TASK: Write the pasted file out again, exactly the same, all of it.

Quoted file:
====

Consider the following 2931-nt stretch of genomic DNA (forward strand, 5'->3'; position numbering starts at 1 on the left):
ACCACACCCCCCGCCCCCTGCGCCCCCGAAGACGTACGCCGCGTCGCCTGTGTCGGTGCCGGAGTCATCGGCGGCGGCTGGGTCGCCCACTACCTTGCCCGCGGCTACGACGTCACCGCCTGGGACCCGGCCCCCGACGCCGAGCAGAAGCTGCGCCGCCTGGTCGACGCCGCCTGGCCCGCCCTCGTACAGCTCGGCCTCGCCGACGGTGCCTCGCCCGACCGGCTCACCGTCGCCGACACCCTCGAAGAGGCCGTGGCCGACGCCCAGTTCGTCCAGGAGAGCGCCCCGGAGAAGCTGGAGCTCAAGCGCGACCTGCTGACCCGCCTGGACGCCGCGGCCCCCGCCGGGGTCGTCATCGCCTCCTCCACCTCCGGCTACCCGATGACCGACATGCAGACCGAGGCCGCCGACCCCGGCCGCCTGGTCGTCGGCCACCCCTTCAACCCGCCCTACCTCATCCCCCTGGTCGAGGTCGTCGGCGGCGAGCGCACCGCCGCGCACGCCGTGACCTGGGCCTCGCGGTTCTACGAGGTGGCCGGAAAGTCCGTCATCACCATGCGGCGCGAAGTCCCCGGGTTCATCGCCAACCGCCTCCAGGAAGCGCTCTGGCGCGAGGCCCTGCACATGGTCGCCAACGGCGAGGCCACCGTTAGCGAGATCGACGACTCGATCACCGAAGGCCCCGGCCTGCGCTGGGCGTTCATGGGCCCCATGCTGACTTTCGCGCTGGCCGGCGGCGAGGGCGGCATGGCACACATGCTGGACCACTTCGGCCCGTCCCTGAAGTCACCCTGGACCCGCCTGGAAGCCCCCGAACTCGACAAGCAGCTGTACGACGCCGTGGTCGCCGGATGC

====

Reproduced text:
Consider the following 2931-nt stretch of genomic DNA (forward strand, 5'->3'; position numbering starts at 1 on the left):
ACCACACCCCCCGCCCCCTGCGCCCCCGAAGACGTACGCCGCGTCGCCTGTGTCGGTGCCGGAGTCATCGGCGGCGGCTGGGTCGCCCACTACCTTGCCCGCGGCTACGACGTCACCGCCTGGGACCCGGCCCCCGACGCCGAGCAGAAGCTGCGCCGCCTGGTCGACGCCGCCTGGCCCGCCCTCGTACAGCTCGGCCTCGCCGACGGTGCCTCGCCCGACCGGCTCACCGTCGCCGACACCCTCGAAGAGGCCGTGGCCGACGCCCAGTTCGTCCAGGAGAGCGCCCCGGAGAAGCTGGAGCTCAAGCGCGACCTGCTGACCCGCCTGGACGCCGCGGCCCCCGCCGGGGTCGTCATCGCCTCCTCCACCTCCGGCTACCCGATGACCGACATGCAGACCGAGGCCGCCGACCCCGGCCGCCTGGTCGTCGGCCACCCCTTCAACCCGCCCTACCTCATCCCCCTGGTCGAGGTCGTCGGCGGCGAGCGCACCGCCGCGCACGCCGTGACCTGGGCCTCGCGGTTCTACGAGGTGGCCGGAAAGTCCGTCATCACCATGCGGCGCGAAGTCCCCGGGTTCATCGCCAACCGCCTCCAGGAAGCGCTCTGGCGCGAGGCCCTGCACATGGTCGCCAACGGCGAGGCCACCGTTAGCGAGATCGACGACTCGATCACCGAAGGCCCCGGCCTGCGCTGGGCGTTCATGGGCCCCATGCTGACTTTCGCGCTGGCCGGCGGCGAGGGCGGCATGGCACACATGCTGGACCACTTCGGCCCGTCCCTGAAGTCACCCTGGACCCGCCTGGAAGCCCCCGAACTCGACAAGCAGCTGTACGACGCCGTGGTCGCCGGATGC